“Yes, I have,” Rizzo said. “It’s not going to happen, because he’s not ready for that to happen. He’s got to learn the nuances of the game of baseball. We certainly don’t want to push him to a level where he’s overmatched and struggles even for a short period of time. We’re not going to put him in a place where he has a chance to fail until he’s 100 percent ready at that level.
“When he is, we will certainly bring him up, because we want to win as bad as anybody else, and nobody wants to win worse than I do, believe me. If I felt he was ready to hit in the big leagues right now and ready to perform in the big leagues right now, he would be in the big leagues. If he gave us the best chance at winning, he’d be up there.”
Rizzo also said Harper will “touch every level of the minor league system,” which means he will not jump from Class AA Harrisburg to the majors. So, if he does reach Class AAA Syracuse by the end of this year, it seems unlikely Harper would begin the 2012 season in the majors.
Also, Rizzo said, Harper will play in the Arizona Fall League again. Harper received some action last year in the AFL, where the sport’s brightest prospects convene for six weeks. Harper was a part of the Scottsdale Scorpions’ “taxi squad,” which allowed him to play only Wednesdays and Saturdays.
Although Rizzo kept open the possibility of Harper, 18, reaching the majors this year during spring training, his vow to keep Harper in the minors all season does not come as a surprise. At low-A Hagerstown, Harper is batting .366/.448/.657 with nine home runs and six stolen bases. While Harper has dominated at the plate since getting new contact lenses, he has also been prone to lapses on the bases and in the field.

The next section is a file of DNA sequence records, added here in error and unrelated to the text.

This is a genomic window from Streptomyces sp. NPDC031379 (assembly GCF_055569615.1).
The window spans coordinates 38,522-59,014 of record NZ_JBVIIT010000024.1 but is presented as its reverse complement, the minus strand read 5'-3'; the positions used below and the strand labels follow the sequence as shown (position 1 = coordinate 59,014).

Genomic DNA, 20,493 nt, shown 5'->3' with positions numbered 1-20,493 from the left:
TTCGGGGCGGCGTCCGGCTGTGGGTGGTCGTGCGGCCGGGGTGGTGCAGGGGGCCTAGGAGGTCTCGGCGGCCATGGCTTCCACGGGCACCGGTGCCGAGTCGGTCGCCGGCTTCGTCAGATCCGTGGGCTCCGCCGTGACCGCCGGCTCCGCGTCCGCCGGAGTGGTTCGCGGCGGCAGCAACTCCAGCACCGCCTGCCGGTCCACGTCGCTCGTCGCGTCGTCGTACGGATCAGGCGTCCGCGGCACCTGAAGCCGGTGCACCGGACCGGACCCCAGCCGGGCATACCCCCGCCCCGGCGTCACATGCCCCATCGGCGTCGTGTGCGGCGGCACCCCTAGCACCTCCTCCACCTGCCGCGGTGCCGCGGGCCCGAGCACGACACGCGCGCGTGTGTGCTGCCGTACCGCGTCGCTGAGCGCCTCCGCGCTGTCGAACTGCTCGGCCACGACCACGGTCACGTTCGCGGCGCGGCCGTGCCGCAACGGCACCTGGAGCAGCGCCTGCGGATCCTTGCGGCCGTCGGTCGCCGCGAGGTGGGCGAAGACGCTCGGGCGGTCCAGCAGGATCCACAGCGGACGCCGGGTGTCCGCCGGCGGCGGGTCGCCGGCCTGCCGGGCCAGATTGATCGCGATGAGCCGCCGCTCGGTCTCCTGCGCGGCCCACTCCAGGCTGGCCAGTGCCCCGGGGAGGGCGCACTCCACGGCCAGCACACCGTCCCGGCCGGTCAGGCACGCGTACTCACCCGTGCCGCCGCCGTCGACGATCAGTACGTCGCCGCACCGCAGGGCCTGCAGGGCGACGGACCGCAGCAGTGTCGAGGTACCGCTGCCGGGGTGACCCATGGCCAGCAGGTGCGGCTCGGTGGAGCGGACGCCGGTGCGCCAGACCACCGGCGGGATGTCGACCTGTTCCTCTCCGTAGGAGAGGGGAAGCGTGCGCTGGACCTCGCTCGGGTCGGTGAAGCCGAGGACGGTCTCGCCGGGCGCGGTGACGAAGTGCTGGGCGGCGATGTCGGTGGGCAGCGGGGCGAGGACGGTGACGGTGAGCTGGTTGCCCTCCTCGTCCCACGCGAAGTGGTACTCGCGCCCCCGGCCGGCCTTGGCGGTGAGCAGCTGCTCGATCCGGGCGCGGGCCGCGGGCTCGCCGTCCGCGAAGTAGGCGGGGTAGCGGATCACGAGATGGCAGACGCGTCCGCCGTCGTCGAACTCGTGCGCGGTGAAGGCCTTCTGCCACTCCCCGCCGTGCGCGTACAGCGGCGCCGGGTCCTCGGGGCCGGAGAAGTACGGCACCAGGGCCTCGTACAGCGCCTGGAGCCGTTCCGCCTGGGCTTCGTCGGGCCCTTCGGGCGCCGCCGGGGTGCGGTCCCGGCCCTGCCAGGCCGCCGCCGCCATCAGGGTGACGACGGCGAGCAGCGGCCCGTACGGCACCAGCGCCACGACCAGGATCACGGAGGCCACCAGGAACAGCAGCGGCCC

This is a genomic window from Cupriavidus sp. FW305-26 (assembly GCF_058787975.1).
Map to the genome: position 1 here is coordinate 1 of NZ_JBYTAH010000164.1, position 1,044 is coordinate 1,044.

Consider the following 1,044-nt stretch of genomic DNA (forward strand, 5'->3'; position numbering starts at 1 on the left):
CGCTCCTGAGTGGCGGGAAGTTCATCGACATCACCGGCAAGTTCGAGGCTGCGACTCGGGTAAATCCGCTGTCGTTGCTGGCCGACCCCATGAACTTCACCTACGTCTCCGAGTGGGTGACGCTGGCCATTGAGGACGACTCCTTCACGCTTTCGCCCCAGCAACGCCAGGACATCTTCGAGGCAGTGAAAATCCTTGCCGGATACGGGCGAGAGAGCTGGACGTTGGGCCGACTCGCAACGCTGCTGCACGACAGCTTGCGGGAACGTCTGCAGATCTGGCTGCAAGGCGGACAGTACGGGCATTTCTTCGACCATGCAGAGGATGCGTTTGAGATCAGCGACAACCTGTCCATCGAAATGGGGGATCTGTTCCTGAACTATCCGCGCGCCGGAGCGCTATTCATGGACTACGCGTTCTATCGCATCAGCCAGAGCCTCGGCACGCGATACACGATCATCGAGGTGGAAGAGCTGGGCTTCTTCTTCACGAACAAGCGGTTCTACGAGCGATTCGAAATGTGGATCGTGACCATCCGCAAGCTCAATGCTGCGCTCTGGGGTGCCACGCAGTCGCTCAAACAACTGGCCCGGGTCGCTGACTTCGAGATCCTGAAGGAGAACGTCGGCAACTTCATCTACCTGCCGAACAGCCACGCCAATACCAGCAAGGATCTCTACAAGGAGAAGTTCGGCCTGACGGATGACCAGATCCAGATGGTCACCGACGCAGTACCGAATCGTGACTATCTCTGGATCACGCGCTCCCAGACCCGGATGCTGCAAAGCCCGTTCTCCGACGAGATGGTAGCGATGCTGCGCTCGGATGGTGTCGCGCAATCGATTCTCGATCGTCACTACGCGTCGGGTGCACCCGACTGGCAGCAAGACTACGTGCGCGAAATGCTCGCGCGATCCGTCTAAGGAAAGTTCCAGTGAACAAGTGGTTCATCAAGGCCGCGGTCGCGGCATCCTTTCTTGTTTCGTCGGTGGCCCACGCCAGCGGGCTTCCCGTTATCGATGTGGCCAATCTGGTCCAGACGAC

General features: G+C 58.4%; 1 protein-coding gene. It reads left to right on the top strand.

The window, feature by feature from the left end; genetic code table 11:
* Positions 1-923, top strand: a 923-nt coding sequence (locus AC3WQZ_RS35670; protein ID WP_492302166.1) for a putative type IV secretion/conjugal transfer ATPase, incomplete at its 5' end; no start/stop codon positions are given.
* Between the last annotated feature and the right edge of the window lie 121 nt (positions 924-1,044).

Today, Boz wrote about how Harper is taking a path similar to that of Harmon Killebrew, who went from a Washington Senators bonus baby to a Hall of Fame slugger and person.
The Nationals, Rizzo said, have mapped out a rough development pace for Harper but “the next step is the most important decision we have to make,” meaning when to promote Harper to high-A Potomac. Harper’s dominance at the plate makes him appear ready for the next level, but the Nationals still believe his defense needs more seasoning.
“It’s not any one thing,” Rizzo said. “I think a lot of it stems on his development on the defensive side of it, in the outfield.”
Harper has played about two-thirds of his games in right field and the rest in center field. Soon, Rizzo said, Harper will also begin playing left field so he has experience in all three outfield positions.